A year removed from their loss to SKT in the 2015 World Championship quarterfinals, AHQ will seek to take advantage of a relatively weak division – Edward Gaming aside – to advance through the group stage. Back in the LMS, AHQ has been locked in a power struggle with Flash Wolves and J Gaming (formerly the Taipei Assassins) to prove regional hegemony, but two consecutive finishes in second and third place have weakened their clout among international teams. The ceiling for this team is high, but they’ll need to perform to guarantee a spot at the quarterfinals.

H2K (Odds of Winning: 25 to 1)

H2K come into World’s as Europe’s second seed despite failing to place higher than third in either the Spring or Summer Splits. Many will point out that H2K’s World’s berth has to do with preseason favorites Fnatic and Origen severely underperforming in the Summer Split, but H2K will be out to prove their skeptics wrong. Their hopes of advancing through the group stage may ride on their AD Carry, Forgiven, who has undergone a tumultuous tenure with the team. If the team can coalesce around their star AD carry, or even mid laner Ryu, who has proven to be a capable carry in the past, then they may have the potential to play spoiler.

INTZ e-Sports (Odds of Winning: 50 to 1)

Representing Brazil as an international wild card team, INTZ will be bringing fresh blood and talent to the world stage. INTZ e-Sports, which was conceived in 2015, qualified for World’s by beating Turkey’s Dark Passage at the International Wild Card Qualifiers in a tightly contested 3-2 set. The team has been notable for their fast-paced, aggressive playstyle, but will need to show constraint and adapt a balanced strategy if they are to have any success at World’s.

Team SoloMid in action
Team SoloMid in action /

Group D:

TSM (Odds of Winning: 6 to 1)

After all of the years of disappointment on the international stage, this year’s version of Team SoloMid finally looks like the real deal. Coming off the heels of a resounding 17-1 Summer Split regular season, and a relatively seamless run through the playoffs, TSM look to make it out of the group stage for the second time ever. Star mid laner and NA LCS MVP Bjergsen stars atop of a team of both veterans and inexperienced players. Perhaps most intriguing to watch will be how the newest members to the professional scene – Biofrost, and less so Hauntzer – will be able to handle the pressure of a major international competition. It was Biofrost’s replacement of Yellowstar in the beginning of the summer that served as the catalyst for TSM’s newfound success, leading to a Rookie of the Split award for the newly christened TSM Support. His laning partner, Doublelift, will look to prove once again that he is deserving of being mentioned as one of the premier AD Carries in the world. In any case, expect TSM to make it out of the group stage, but complicating things will be their placement into this year’s “Group of Death,” with RNG and Samsung Galaxy expected to be contenders.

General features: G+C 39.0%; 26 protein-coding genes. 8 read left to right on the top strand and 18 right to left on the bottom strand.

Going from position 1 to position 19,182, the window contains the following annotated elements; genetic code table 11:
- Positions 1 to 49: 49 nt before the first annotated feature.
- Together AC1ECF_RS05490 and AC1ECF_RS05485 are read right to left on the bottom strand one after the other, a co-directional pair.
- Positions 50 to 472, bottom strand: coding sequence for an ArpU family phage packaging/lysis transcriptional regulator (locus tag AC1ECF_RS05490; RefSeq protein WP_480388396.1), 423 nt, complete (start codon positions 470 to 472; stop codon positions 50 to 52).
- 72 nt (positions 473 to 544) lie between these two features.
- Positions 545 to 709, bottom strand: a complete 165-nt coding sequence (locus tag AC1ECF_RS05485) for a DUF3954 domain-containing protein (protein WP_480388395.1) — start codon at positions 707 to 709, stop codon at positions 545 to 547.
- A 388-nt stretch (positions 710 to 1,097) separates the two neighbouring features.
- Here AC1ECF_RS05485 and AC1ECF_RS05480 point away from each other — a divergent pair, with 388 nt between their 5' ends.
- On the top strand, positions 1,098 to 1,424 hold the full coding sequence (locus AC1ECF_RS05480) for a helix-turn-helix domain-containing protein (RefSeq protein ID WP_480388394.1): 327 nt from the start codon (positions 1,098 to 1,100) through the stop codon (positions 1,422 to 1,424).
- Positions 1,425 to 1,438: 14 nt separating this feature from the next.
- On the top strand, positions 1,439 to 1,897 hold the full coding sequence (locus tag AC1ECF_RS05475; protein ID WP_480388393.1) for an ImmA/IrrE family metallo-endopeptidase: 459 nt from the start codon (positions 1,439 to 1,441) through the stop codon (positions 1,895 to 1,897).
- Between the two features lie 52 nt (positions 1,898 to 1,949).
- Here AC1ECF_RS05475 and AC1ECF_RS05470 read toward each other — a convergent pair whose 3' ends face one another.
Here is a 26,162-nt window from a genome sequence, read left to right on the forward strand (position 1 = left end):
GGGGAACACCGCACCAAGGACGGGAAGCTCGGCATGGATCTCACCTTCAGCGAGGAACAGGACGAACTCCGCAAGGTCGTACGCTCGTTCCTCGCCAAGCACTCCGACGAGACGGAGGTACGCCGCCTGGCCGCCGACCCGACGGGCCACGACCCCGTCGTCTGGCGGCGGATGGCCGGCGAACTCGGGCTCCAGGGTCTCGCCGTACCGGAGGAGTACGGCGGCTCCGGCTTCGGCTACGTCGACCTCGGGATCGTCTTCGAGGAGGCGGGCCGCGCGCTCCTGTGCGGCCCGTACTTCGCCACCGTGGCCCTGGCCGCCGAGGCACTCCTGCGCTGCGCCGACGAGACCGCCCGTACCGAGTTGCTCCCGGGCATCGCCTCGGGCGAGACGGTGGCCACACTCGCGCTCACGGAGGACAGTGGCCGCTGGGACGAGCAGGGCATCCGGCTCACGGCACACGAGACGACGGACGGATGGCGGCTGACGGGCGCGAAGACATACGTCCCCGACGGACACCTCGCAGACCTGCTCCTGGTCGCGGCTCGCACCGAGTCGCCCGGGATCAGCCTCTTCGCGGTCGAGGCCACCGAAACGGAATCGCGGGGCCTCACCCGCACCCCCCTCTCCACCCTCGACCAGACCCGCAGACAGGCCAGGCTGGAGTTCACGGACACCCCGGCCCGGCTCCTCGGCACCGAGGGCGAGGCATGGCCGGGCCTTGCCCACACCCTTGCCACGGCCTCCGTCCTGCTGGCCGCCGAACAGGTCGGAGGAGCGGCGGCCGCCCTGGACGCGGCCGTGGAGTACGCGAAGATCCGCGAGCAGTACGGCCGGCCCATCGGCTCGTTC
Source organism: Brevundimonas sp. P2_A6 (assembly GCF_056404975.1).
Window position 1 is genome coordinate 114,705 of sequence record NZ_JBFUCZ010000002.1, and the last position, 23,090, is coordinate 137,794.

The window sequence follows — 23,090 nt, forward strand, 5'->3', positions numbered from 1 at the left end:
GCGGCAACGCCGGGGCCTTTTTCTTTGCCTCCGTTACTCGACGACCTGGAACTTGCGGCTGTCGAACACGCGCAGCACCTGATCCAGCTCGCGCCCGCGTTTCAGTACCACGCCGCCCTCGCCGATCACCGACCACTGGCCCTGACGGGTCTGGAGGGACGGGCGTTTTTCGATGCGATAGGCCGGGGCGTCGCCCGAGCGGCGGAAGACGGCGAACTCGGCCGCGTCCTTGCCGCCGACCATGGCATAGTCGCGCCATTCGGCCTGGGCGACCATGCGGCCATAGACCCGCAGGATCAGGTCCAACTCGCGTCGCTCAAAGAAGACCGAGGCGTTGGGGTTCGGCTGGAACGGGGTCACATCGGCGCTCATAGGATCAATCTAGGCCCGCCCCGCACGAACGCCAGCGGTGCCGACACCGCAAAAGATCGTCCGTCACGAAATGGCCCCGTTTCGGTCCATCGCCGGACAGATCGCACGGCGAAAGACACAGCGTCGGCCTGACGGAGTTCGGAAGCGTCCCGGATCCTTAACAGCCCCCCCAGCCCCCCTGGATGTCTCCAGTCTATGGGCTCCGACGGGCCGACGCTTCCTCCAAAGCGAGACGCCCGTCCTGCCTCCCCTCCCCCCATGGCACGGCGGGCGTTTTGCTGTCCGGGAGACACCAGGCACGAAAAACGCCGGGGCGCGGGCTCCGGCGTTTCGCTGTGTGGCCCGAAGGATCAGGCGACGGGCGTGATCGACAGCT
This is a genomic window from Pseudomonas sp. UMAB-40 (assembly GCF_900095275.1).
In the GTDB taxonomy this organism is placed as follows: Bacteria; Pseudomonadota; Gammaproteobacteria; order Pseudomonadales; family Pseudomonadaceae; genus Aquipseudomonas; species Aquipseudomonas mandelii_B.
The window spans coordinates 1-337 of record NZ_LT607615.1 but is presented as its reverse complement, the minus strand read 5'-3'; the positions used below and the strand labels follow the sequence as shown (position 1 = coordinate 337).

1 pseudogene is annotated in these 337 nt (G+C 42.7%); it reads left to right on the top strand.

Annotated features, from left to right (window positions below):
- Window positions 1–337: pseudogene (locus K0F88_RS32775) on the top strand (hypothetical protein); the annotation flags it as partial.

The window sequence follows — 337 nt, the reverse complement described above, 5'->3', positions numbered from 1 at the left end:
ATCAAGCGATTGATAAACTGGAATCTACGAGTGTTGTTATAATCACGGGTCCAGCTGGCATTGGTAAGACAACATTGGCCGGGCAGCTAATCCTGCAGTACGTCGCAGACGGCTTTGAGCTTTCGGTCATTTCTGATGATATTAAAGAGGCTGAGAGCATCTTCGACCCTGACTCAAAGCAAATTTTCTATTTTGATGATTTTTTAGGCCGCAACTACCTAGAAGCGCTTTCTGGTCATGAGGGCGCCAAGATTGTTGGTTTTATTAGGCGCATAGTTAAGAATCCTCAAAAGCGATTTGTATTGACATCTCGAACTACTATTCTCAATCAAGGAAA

RNG (Odds of Winning: 15 to 1)

Boasting the likes of players such as Uzi, Looper, Mata, mlxg, and xiaohu, RNG on paper looks like a star-studded dream team. In reality, the team has struggled through much of the summer and were defeated in a resounding 3-0 fashion by EDG in the LPL finals. They have all the potential in the world to be competitive among the best, but being placed in the most daunting group means they will have to rebound from their recent disappointing play.

Samsung Galaxy (12 to 1)

Samsung Galaxy subverted everyone’s expectations in the LCK regional qualifiers by defeating KT to become Korea’s third and final seed at World’s. As with all Korean teams, this squad is not to be underestimated.  Despite finishing sixth in the spring and fourth in the summer, this current iteration of Samsung is the best the team has looked since their 2014 World Championship victory. It would be no surprise to see the team make a run at World’s, given the depth of talent on their roster.

Splyce (Odds of Winning: 40 to 1)

Just games from being relegated from the EU LCS in the spring, Splyce has stormed back to make the World Championship on the heels of their 3-2 victory over Unicorns of Love in the regional qualifier. The nascent organization will have its hands full with the herculean task of competing with TSM, Samsung Galaxy and RNG, but if jungler Trashy can perform like he did during the playoffs, Splyce definitely has the potential to take games unexpectedly. However, they’ll need to shape up their early-game and clean up late-game gaffes that plagued them during the playoffs in order to do so.